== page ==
Biblical Chronology and Personalities-Part 7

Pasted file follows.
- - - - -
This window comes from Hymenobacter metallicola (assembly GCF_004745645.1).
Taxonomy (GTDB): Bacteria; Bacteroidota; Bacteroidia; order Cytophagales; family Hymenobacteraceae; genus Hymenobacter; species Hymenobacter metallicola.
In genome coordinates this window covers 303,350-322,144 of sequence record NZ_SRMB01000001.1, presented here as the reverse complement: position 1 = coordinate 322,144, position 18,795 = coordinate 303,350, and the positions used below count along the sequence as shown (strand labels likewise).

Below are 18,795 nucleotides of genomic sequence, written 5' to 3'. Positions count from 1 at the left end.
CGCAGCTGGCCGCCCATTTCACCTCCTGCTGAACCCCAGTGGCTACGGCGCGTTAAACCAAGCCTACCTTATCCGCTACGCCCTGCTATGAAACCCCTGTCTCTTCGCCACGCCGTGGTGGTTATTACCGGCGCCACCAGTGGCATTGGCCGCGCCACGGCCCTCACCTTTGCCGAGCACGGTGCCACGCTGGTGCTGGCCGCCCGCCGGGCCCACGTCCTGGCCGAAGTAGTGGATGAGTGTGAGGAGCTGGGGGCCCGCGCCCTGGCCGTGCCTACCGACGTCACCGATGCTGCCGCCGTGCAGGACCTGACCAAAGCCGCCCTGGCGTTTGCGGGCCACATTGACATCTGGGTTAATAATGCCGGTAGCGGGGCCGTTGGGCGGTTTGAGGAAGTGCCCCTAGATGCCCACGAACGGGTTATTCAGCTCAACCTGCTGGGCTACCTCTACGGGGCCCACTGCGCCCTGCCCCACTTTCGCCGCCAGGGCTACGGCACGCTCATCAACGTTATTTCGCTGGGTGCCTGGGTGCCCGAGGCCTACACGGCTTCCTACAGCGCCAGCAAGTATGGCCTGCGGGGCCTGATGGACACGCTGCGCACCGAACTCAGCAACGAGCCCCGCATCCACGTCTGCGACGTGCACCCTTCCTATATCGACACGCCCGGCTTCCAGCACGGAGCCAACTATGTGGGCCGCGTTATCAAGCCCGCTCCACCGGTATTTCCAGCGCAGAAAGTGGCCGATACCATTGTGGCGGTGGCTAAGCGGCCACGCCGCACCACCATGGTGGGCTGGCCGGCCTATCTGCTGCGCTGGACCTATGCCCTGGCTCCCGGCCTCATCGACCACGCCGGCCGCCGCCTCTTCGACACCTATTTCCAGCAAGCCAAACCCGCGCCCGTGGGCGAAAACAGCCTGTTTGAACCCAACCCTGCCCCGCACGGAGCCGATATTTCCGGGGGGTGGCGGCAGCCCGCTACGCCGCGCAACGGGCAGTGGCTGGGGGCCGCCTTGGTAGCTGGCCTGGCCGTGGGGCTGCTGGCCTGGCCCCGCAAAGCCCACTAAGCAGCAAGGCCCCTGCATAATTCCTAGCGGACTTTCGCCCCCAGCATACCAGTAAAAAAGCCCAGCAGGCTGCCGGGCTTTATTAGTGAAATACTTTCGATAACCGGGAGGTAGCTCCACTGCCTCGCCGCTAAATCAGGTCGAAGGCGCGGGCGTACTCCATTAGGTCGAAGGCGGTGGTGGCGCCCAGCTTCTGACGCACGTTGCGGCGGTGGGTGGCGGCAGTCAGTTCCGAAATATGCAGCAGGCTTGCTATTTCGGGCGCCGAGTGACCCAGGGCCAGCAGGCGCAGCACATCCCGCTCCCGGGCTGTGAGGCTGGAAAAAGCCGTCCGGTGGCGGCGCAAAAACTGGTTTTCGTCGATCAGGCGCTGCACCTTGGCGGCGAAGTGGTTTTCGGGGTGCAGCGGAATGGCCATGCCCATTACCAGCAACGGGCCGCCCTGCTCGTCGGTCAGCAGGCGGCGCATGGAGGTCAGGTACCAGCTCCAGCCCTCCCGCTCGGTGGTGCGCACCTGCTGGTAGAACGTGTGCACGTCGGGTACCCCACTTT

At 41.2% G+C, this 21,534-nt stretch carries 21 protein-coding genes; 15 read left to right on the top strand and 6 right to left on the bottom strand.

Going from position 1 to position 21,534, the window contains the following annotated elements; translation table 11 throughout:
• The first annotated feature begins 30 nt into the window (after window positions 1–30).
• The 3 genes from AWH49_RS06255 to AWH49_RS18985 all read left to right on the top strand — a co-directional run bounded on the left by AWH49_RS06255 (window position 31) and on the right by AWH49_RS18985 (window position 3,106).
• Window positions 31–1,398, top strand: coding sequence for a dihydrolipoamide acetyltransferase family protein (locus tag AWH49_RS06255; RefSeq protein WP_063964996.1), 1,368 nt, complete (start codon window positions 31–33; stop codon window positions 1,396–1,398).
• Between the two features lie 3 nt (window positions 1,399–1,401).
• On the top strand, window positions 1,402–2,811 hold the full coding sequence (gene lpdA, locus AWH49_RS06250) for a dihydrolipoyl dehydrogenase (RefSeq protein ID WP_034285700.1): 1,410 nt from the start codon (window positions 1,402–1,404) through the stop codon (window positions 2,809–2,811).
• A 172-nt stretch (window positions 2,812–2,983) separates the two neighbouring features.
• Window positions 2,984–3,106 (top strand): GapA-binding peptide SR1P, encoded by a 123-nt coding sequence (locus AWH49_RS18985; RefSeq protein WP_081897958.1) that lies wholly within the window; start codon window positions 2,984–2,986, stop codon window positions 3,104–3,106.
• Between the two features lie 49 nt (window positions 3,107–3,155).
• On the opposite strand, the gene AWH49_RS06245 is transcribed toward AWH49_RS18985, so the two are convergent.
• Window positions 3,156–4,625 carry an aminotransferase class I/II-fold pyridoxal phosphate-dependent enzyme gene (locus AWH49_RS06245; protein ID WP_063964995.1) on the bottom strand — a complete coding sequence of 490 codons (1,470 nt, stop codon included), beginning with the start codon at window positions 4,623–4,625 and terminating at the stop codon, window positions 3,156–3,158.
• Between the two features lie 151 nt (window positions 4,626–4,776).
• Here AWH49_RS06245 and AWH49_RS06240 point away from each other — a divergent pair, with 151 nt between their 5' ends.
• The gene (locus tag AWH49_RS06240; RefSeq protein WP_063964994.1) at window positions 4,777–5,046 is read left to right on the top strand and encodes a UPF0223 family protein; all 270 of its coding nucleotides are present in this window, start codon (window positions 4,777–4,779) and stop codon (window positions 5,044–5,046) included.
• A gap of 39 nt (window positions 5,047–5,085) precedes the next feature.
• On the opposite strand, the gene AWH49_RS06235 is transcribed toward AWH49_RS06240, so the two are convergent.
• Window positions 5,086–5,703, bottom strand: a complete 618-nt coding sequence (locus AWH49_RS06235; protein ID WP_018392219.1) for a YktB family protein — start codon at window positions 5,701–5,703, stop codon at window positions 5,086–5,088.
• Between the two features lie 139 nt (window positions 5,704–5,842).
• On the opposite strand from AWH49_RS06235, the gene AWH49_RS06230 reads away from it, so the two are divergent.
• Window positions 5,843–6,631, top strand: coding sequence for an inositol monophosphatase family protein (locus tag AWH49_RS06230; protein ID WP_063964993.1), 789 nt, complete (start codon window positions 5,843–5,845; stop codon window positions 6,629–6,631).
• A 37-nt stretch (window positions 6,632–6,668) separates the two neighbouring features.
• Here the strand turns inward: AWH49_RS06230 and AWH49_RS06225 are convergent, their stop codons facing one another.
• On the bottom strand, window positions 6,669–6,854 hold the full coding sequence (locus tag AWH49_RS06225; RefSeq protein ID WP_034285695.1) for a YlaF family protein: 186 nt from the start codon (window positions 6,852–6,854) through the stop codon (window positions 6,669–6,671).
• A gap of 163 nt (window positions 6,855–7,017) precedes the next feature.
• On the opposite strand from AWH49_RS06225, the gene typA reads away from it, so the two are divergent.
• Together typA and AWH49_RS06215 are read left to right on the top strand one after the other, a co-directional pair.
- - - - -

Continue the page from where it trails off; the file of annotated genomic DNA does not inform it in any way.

As time progresses, non-Jewish believers will begin to “downplay” anything that is Jewish because Rome was very prejudiced against the Jews. They hated anything “eastern” and especially the Jews. A Godfearer had a lot of trouble attending synagogues, before and after the revolt in 70 AD. The book of Acts states they were already battling Greek thought, the Gnostics and others coming in among them and this was long before the revolt. Plus, there is the problem that these non-Jews have never been trained in the Scriptures. They can’t go to synagogues where they are taught and this promotes a lack of knowledge and it begins to domino. The major problem in the great revolt in 70 AD was that the Temple was destroyed and it was the center of learning. There was no Sanhedrin, no Beit Din or Nasi to discern matters. So, who called the shots? From the years 70 to 132 AD, different influences rose up, but this was fragmented and with each passing year, things became less Jewish and more influenced by paganism. Jewish believers are on the decline and they contended with the non-Jews who said “What difference or purpose does halachah have on me?” In 116 AD there was another Jewish revolt in Alexandria, Egypt. It was the second largest seaport in the world and a major seat of learning. The second largest Jewish population was there, and after the revolt they were sold into slavery. In 132 AD, there was another revolt against Hadrian. The leader of the Jews was a man they called “Bar Kochba” which means “son of the star” which alludes to a messianic prophecy in Num 24.17. The Targum Onkelos said that the “star” was the Messiah. Rabbi Akiva, the most influential rabbi of his time, said that Bar Kochba was the Messiah, but not everyone agreed with him. Jewish believers would not fight for a false messiah, and moved to Pella, unless Bar Kochba denounced this claim. He did not, and the revolt was successful at first. Judea was free from Rome for three years, but Bar Kochba was totally defeated at the battle of Bethar. He will be known as “Bar Kociba” in the Talmud after this, which means “son of the liar.” This is a turning point among Jewish believers in Yeshua and Rabbinic Judaism. It will also be a “diving board” for non-Jewish Christianity. Jewish believers are now in two groups, the Nazarenes and the Ebionites (we will explain later). Non-Jews who believe are entering into a faith that is totally different than what you have in the book of Acts. The Jewish believers have a problem. They have enemies in Rome and are subject to slavery. They have enemies in the Jewish community and are called “Meshumed” or traitors, and are “karet” or “cut off” from the synagogues. They are also oppressed by non-Jewish believers who are getting more and more involved with emerging Gentile Christianity. All of this escalates and there is no way to repair the damage. Pagan Christianity will evolve and will be constantly changing. Rabbinic Judaism will also go through changes as a direct result of its conflicts with pagan Christianity. The world is turning upside down. Rome is gradually disintegrating and becoming more and more corrupt. However, not all of Rabbinic Judaism is under Roman influence. The largest Jewish population is in Babylon because when the Babylonian Captivity ended, the majority of Jews stayed there rather than go back to Israel. Babylon was under the Parthian Empire and the Jewish population there lived at relative peace. Now, lets go back and look at a couple of personalities who are known as Rabbi Meir and Rabbi Akiva. They will put their stamp on Rabbinic Judaism that can still be seen today. Rabbi Meir was a second century Tanna (a “tanna” is a rabbi who lived between the years 100 BC and 200 AD, the Mishnaic Period) and a “mystic” which means he was very into the mystical writings of the Scriptures and the hidden meanings found there. In other words, he studied at the “sowd” level and looked into apocalyptic writings and prophecy. He led the post-Kochba generation, was interested in halachah and helped write parts of the Mishnah. He is descended from proselytes and studied under Rabbi Akiva. His politics are moderate and he believed in study, prayer and work. He said that Gentile who occupies himself in Torah is equal to the High Priest.” He also said “Whoever forgets the words of Torah is accounted as if he forfeited his life” and “a mamzer (a person of illegitimate birth) who is a scholar takes precedence over a High Priest who is an ignoramus.” The picture is emerging. Study is replacing the Temple ceremonies. The Sadducees are gone and the priests have no platform (the Temple) anymore. The rabbi’s are emerging and taking their place as leaders. Obeying the smallest details of halachah and ritual purity are Rabbi Meir’s emphasis. He married a woman named Beruria, who is also recognized as a sage in the Talmud. Up to this time, women had a role in the “Judaisms” of the time, but after her it decreased. She is the one who said “Love the sinner, but hate the sin.”